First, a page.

Do you live in Brampton? Are you interested in building a new fence? Before doing anything, make sure to first learn about the necessary rules and regulations. Be wary of your city location and the location of the online articles you are reading because the regulations for fencing depend on which City you reside in.
According to the City’s Zoning By-law, the height of a fence in the rear or side yard has to be a maximum of 2 metres (6 feet, 6 inches).
In the front yard, a fence cannot go above a height of 1 metre (39 inches). The front lot line is the shortest lot line facing the street for the corner lot.
The zoning bylaw also restricts the height of fences on a corner lot to allow pedestrians and drivers to see over the fence, providing clear visibility around the corner.
Even though the City does not require a permit for building a fence, make sure that you do not build your fence on a neighbor’s or the City’s property. The City’s Division Fence By-law 172-2006 mentions disputes where neighboring property owners cannot agree on property line fencing.
When building a fence for your property, there is a myriad of variable factors that can contribute to your decisions. Of course, as we have outlined, you must adhere to your City’s bylaws and regulations regarding the height and location of your fencing. However, it is also essential that you get in touch with a local gas company and review your property’s survey, which will help you avoid injury and neighborly disputes.
You should have received a copy of the property survey when you purchased your property, which shows the lot lines dividing your property and your neighbors. It is best to err on the side of your own property line in this area instead of building your fence directly on the division line. If you have a positive relationship with your neighbor, it’s great to let them know in advance of your plans to include a new fence and review the property survey to prevent future disputes.
Additionally, you will want to avoid hitting gas lines buried deep in the ground on your property. If you were to begin building your fence as a DIY yourself project and digging around your land, you could create significant damage to your property and yourself. Because of the explosive nature of gasoline, you risk severe damage or injury to yourself or your contractor if you begin to dig without checking for these gas lines. It’s best to contact a local gas company in your area at least five days before starting your fencing project.
You may not know it, but hazards can be buried just below the surface of your yard. Whether it is natural gas lines, electricity cables, telecommunications cables or even sewer pipes, you need to check for all types of utilities. Digging into these components can cut off services or cause extensive damage. It’s the law to call before you dig.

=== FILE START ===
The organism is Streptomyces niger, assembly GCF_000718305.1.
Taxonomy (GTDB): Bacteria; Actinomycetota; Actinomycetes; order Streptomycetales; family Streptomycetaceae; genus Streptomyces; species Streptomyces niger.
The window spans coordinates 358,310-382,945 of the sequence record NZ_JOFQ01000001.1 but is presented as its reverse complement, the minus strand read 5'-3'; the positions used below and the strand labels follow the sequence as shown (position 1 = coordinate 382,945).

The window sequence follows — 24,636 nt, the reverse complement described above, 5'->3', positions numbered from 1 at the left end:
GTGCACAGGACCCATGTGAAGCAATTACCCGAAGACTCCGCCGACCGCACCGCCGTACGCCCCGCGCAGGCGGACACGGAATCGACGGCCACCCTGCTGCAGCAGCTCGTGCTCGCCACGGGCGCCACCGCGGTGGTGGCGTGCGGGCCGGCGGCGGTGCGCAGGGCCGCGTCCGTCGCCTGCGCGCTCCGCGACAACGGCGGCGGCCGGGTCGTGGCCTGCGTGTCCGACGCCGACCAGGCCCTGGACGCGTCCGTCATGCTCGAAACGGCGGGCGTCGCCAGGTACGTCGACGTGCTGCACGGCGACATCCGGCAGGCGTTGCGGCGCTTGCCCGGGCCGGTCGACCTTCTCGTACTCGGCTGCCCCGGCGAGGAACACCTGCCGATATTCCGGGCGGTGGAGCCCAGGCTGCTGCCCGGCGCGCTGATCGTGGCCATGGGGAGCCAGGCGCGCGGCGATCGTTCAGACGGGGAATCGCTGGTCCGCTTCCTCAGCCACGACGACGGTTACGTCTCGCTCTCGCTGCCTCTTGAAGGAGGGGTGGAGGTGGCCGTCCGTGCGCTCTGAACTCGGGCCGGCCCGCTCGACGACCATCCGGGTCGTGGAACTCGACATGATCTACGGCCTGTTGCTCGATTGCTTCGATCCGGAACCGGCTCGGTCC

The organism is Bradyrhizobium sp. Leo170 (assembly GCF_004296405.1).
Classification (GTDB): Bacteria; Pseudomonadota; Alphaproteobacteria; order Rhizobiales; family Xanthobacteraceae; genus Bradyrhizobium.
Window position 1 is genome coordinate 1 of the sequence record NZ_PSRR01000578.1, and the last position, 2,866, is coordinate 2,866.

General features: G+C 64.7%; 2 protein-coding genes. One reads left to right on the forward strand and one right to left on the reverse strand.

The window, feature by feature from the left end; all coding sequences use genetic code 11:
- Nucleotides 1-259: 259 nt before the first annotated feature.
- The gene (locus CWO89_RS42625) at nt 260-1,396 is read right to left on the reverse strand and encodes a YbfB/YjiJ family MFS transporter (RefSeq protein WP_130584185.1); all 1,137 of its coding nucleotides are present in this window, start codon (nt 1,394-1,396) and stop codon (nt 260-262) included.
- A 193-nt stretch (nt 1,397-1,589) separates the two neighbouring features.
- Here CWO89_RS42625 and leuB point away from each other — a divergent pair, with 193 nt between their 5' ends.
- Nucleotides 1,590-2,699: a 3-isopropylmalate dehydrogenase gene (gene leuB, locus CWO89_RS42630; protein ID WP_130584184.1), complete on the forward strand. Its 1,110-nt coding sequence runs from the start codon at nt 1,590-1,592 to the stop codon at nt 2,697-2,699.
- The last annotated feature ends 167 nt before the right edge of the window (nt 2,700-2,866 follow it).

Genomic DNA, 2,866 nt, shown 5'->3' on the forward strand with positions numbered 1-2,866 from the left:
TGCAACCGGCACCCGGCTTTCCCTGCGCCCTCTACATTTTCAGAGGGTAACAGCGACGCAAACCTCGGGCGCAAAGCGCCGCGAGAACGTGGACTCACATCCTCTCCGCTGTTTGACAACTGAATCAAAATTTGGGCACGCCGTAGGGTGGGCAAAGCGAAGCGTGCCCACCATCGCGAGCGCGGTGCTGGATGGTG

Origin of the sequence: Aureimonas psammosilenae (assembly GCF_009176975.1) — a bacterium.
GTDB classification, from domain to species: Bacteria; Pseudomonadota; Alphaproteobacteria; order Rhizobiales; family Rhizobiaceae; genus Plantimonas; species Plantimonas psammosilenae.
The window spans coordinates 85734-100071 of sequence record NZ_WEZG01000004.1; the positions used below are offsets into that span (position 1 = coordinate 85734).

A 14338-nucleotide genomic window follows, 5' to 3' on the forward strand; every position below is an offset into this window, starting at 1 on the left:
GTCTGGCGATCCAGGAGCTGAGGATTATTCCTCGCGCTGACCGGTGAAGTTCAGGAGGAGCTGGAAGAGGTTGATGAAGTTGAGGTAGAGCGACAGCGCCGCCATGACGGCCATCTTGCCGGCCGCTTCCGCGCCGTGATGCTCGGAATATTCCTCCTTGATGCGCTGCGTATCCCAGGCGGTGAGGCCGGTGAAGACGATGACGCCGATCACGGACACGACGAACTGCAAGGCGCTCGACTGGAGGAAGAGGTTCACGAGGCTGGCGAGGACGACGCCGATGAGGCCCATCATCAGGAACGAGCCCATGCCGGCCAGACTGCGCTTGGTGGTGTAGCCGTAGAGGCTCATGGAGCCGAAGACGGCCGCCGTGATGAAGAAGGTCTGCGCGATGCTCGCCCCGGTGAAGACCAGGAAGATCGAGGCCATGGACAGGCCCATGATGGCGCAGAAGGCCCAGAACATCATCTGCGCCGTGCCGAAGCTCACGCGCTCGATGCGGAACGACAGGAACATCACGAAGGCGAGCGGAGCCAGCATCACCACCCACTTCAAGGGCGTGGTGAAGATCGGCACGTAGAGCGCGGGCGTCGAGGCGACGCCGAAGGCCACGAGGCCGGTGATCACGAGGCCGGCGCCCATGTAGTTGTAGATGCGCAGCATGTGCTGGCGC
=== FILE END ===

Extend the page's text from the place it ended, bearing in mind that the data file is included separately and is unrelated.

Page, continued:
According to Brampton bylaws, if a fence is being added to “adjoining lands,” then the labor or cost of the fencing project is to be shared by the two parties. This means that an open line of communication between you and your neighbor is necessary. Allow ample time (2 weeks to a month) prior to the beginning of digging, purchase of materials or fence construction to discuss these matters with your neighbor.
In the event that an agreement is not reached, the owner who is installing the fence must provide written notice, called a “Notice of Intent,” via postage mail. This notice must contain three separate quotes for the project, a 14-day notice that contributory payment may be requested, a complete copy of the Brampton bylaw, and a paragraph stating that the “adjoining owner” can obtain three alternative quotes for the project within ten days.
You need to legally verify the location of all underground lines and cables (named “locates”) to avoid injury, damage, expensive repairs, or even environmental issues. When locates are marked on your property, you’ll notice brightly colored flags which are coordinated to indicate which type of utility line is in the vicinity:
- Yellow: oil, natural gas, steam
- Green: Sewer, storm
- Red: Electric
- Orange: Communication
- Blue: Water
- Purple: Irrigation or “slurry” (cement, manure, coal, etc.)
- Pink: Temporary survey
- White: Proposed Excavation
If you have any other questions or concerns about how high you can build your fence, make sure to contact a professional service that deals with fence installation and repairs.
Afsara Tasnim is a content writer for BreezeMaxWeb, who helps businesses grow their online presence through creating engaging copy. During her spare time, she enjoys taking photographs of nature and exploring the outdoors.